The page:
Following up our passion for kayaking we decided on a cheaper European break for this summer following our Antarctic expedition. We should have known better as the pound plummeted in value. Still, it turned into a lovely trip. We were to start in Dubrovnik for a weekend, move on for a week's kayaking around the Elafiti Island before moving onto the Peljesac peninsular for some beach time. 

Dubrovnik old town is really quite small, but superbly built, perched on a set of rocks overlooking the Adriatic. It has been rebuilt following the war and is now on every cruise ship itinerary so don't expect it to yourself. Incredible amounts of swifts flying through the narrow alleys add to the atmosphere

Croatia 1

Just offshore from Dubrovnik and accessible by a 20 minute boat trip is Lokrum. I am sitting on the "beach" reading Adrian Chiles' book about the Baggies and their fans. Very funny. 

Paul WBA Reading

We were self-guided for kayaking so armed with a couple of Lasers, detailed maps and nightly accommodation we set off. Conditions were perfect with only one rough day and we managed to cover up to 32k per day. Staying in little guesthouses most of which provided free wine was great and we also camped for one night on Miljet.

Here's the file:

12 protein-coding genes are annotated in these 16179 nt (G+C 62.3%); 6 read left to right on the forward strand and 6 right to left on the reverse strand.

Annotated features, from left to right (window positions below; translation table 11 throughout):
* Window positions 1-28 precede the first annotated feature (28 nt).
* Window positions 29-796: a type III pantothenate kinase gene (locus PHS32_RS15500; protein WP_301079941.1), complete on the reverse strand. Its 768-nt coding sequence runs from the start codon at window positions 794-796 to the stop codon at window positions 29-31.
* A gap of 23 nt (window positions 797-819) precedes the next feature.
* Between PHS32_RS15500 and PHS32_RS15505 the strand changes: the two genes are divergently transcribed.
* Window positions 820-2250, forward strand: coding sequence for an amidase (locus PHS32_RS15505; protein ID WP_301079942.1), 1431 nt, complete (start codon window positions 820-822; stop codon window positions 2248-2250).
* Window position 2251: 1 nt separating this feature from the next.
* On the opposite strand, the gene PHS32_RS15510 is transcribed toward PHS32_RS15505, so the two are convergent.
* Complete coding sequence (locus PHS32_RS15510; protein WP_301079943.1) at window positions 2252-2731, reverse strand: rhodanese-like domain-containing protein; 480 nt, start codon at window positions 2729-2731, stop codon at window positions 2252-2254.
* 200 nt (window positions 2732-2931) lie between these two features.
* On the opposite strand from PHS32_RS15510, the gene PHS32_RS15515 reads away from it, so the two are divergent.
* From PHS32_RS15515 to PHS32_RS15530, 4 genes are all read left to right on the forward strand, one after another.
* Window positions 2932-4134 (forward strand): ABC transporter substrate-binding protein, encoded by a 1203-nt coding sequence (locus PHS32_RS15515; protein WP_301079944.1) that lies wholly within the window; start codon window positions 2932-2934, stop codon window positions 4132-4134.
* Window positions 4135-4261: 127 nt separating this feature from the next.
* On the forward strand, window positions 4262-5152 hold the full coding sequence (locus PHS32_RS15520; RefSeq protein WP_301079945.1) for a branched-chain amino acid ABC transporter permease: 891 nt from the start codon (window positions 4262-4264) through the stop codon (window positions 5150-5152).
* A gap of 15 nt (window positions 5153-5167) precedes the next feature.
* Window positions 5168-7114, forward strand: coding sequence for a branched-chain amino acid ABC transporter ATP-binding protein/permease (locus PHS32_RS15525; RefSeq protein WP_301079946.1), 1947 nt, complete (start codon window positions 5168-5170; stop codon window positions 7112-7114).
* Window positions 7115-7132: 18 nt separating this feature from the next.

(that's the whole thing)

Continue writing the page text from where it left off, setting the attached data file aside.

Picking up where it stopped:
Croatia 3

We eventually went to Orebic for our beach time which was sorely needed by me as I had torn a muscle in my back on day 6 of kayaking and could barely walk. Jonna even had to carry the rucksack to the airport (hee! hee!). Jonna in expedition mode, with the rudder in the water.

IMG 5818

Me, powering through the Adriatic.

IMG 5833


Using Zagreb as the entry point for a trip to Slovenia allowed a single night in town at the end. Staying in the graffiti-zone near the railway saation still left us only a 15 minute walk to the centre. Pretty much closed due to Easter we saw the main sights and enjoyed beer and food in a square near the centre. 

IMG 3508.JPG

A nicely laid out park with impressive building.

IMG 3511.JPG

An older building next ot the main Cathedral.

IMG 3515.jpg

© Paul Hyland 2012